MSF urges Biden administration to renew efforts to end Migrant Protection Protocols

"Remain in Mexico" policy forced vulnerable people back into danger

Increasing activities in Matamoros-covid19

Mexico 2020 © MSF

On August 24, the US Supreme Court denied the Biden administration’s request to temporarily suspend a federal judge’s ruling requiring reinstatement of the Migrant Protection Protocols (MPP)—a Trump-era policy that forces asylum seekers hoping to find protection in the US to instead remain in Mexico to await their hearings. Doctors Without Borders/Médecins Sans Frontières (MSF) has repeatedly called for this harmful policy to be completely phased out. In January 2021, MSF welcomed the Biden administration’s decision to suspend enrollment of new cases into the MPP. We see the termination of this policy as a vital step toward easing the humanitarian crisis along the US-Mexico border. We are also urging the administration to rescind the Title 42 order, another policy used to expel thousands of asylum seekers from the US without due process.

Under the MPP, between February 2019 and January 2021, at least 70,000 asylum seekers were forced back to Mexico, many of them waiting in makeshift tent camps in dangerous cities along the Rio Grande. Jose Antonio Silva, MSF project coordinator for our programs along northern Mexico, gave the following statement:

MSF is deeply concerned about the US judiciary’s move to reinstate the "Remain in Mexico" policy. Our teams have witnessed firsthand the catastrophic impact this policy has had on the health and wellbeing of our patients who were forced to await their hearings in dangerous cities such as Matamoros, Reynosa, and Nuevo Laredo. Under the MPP, tens of thousands of children, men, and women were trapped in desperate conditions, exposed to violence, extortion, and kidnapping. MPP punished people for seeking safety and protection in the US.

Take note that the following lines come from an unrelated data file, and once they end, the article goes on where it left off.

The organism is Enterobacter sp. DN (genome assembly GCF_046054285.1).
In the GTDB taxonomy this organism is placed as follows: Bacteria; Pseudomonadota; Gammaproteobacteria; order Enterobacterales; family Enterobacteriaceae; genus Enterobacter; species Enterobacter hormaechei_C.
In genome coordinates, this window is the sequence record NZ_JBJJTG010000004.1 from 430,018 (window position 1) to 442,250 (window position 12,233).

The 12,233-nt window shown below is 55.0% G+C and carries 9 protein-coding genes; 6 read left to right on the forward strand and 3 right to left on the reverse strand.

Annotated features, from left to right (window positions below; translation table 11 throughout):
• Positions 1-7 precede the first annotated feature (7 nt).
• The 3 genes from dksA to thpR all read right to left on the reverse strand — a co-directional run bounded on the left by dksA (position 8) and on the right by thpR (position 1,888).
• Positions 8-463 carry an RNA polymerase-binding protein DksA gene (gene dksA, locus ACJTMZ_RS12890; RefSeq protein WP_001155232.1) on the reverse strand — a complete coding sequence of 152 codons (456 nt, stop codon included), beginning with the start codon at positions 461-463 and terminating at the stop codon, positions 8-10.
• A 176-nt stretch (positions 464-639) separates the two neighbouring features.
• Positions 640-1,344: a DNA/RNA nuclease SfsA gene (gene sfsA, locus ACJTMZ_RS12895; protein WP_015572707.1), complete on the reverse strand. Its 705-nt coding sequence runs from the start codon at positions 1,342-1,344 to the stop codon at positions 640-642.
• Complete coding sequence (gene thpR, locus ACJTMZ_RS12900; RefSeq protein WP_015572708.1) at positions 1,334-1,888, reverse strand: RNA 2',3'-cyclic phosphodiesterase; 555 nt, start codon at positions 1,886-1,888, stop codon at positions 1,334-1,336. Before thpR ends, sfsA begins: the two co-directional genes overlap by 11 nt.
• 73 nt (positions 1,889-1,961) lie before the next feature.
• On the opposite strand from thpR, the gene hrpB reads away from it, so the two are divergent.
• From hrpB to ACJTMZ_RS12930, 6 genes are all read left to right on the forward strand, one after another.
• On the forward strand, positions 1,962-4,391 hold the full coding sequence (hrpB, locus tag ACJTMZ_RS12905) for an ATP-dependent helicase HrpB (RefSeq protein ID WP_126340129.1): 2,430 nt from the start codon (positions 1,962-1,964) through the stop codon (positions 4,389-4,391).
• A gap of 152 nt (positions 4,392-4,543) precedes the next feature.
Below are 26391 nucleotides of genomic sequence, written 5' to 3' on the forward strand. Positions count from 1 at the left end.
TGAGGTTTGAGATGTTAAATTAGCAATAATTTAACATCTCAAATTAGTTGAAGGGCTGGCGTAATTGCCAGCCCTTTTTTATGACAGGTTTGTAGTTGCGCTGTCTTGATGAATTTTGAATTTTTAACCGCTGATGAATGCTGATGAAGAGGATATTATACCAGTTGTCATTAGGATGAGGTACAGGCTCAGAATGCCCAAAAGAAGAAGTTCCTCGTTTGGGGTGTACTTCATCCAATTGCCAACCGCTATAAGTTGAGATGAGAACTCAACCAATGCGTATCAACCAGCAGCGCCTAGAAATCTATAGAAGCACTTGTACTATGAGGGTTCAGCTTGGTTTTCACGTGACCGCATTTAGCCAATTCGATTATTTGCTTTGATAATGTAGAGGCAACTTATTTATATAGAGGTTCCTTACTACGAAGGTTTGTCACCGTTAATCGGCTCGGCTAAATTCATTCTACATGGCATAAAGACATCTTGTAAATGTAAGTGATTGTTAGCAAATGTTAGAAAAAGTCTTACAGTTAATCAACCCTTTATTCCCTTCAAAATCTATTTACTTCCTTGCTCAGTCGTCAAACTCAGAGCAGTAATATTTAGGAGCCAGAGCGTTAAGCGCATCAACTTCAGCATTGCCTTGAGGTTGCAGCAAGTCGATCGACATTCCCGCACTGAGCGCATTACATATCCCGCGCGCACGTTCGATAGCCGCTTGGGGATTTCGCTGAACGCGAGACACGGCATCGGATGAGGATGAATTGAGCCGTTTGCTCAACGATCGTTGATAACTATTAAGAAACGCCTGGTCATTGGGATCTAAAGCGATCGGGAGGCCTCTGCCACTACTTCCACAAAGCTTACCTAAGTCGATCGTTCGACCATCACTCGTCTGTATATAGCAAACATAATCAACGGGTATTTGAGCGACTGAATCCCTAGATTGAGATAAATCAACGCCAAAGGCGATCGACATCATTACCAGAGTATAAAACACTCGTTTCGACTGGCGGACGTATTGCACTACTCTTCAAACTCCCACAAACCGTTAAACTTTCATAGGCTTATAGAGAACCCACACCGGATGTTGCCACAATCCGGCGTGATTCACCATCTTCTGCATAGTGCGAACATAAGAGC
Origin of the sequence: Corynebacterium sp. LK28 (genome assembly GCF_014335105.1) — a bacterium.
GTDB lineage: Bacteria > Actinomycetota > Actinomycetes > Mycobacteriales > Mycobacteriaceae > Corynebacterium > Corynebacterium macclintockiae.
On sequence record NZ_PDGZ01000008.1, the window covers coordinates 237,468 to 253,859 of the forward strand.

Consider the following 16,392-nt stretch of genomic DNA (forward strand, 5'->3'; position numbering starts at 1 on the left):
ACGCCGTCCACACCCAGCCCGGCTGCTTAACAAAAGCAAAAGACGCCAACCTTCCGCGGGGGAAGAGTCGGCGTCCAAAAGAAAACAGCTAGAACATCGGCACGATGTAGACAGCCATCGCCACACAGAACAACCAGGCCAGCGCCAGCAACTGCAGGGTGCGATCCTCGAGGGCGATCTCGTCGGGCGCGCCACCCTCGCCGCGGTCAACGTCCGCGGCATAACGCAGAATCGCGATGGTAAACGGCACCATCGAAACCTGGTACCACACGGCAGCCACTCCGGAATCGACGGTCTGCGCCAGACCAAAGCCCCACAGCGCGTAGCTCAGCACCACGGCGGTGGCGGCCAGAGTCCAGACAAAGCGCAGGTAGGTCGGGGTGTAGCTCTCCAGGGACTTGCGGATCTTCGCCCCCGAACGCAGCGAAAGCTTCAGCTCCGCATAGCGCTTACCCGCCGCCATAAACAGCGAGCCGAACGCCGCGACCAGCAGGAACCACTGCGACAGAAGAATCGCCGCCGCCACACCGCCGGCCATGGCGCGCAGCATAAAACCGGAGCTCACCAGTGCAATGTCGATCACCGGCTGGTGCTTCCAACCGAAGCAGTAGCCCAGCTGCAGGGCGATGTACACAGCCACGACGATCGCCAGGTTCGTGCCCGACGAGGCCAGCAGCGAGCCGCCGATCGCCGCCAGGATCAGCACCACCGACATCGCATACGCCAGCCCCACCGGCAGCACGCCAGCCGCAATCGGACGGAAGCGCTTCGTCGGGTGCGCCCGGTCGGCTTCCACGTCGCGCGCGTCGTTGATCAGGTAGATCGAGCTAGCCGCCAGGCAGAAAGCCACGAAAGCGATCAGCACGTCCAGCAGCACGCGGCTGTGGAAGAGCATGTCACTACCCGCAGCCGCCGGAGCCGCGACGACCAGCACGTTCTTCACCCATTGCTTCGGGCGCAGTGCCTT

We have seen that this policy did not stop people from fleeing violence and poverty in their home countries and seeking protection in the US. In addition, we have seen that people can remain trapped in Mexico for years before their asylum applications are processed. This generates serious humanitarian challenges that exceed the capacities of existing services. 

In the absence of institutional structures and programs in Mexico to respond to this situation, asylum seekers blocked from entering the US find themselves in very difficult conditions in border cities, either in overcrowded civil society shelters or camping in public spaces exposed to threats from criminal groups. This is a very vulnerable population struggling to survive in a context of intense violence. Meanwhile, organized crime profits by targeting migrants and asylum seekers for kidnapping, extortion, and human trafficking.

Severe overcrowding and little or no access to basic services—such as medical care, drinking water, and sanitation services—contributes to the potential spread of COVID-19 among migrants and asylum seekers. These displaced people have not had adequate access to COVID-19 vaccines.

We at MSF are urging the Biden administration to do everything within its power to end MPP and stop this harmful policy from being implemented again.